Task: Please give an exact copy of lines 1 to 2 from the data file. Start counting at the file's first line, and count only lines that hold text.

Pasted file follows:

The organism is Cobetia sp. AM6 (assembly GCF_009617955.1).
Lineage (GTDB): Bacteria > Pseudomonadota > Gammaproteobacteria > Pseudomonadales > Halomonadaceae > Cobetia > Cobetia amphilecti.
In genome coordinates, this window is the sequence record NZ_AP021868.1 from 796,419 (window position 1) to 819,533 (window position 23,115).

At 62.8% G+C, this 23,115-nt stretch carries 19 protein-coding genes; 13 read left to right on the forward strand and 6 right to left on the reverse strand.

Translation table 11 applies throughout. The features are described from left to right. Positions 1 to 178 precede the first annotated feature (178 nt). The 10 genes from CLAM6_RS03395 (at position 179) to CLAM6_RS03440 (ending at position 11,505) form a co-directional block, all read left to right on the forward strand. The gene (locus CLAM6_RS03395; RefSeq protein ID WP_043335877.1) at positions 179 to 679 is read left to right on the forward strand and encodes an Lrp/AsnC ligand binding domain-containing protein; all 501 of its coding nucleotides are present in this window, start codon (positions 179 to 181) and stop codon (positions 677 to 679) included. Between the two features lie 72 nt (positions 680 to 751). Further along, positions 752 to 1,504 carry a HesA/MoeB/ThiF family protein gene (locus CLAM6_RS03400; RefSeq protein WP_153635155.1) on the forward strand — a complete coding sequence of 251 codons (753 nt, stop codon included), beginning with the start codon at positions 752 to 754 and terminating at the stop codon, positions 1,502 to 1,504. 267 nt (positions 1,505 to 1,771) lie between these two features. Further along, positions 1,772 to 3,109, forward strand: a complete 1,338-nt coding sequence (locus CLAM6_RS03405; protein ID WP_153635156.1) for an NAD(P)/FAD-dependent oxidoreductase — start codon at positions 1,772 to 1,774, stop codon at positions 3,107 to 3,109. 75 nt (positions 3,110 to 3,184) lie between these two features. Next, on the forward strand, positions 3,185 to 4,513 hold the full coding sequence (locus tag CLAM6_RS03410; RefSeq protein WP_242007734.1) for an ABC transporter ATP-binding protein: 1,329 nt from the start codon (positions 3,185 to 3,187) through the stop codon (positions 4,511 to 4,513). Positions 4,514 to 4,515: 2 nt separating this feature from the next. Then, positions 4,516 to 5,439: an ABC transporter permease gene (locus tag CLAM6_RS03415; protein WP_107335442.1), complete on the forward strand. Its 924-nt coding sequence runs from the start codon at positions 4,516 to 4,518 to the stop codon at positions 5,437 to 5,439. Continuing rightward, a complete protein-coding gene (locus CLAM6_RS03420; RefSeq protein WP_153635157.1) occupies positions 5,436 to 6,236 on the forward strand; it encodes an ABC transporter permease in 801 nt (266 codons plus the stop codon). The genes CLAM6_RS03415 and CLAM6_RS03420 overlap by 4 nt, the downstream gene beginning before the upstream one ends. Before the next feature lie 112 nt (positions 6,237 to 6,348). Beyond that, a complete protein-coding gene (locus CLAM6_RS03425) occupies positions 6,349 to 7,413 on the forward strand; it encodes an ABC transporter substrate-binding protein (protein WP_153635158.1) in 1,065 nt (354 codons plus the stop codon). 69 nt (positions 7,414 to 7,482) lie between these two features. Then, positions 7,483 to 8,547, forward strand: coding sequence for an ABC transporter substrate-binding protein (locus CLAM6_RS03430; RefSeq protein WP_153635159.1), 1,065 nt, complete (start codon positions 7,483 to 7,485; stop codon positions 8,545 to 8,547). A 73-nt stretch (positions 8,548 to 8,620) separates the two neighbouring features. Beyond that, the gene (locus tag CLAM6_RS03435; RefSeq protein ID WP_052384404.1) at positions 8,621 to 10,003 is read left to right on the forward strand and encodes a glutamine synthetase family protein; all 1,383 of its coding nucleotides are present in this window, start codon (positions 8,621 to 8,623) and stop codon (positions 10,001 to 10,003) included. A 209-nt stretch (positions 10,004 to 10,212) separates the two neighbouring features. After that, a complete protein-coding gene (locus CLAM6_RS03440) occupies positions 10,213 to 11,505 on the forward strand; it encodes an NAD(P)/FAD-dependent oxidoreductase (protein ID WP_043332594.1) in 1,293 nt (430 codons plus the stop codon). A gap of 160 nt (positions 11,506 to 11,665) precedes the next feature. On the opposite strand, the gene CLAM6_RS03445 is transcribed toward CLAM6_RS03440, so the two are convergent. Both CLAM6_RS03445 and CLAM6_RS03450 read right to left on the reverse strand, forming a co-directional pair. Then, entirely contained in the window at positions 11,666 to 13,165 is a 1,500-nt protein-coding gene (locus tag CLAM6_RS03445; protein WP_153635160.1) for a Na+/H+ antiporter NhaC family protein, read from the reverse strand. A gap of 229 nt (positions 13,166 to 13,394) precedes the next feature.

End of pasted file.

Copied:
The organism is Cobetia sp. AM6 (assembly GCF_009617955.1).
Lineage (GTDB): Bacteria > Pseudomonadota > Gammaproteobacteria > Pseudomonadales > Halomonadaceae > Cobetia > Cobetia amphilecti.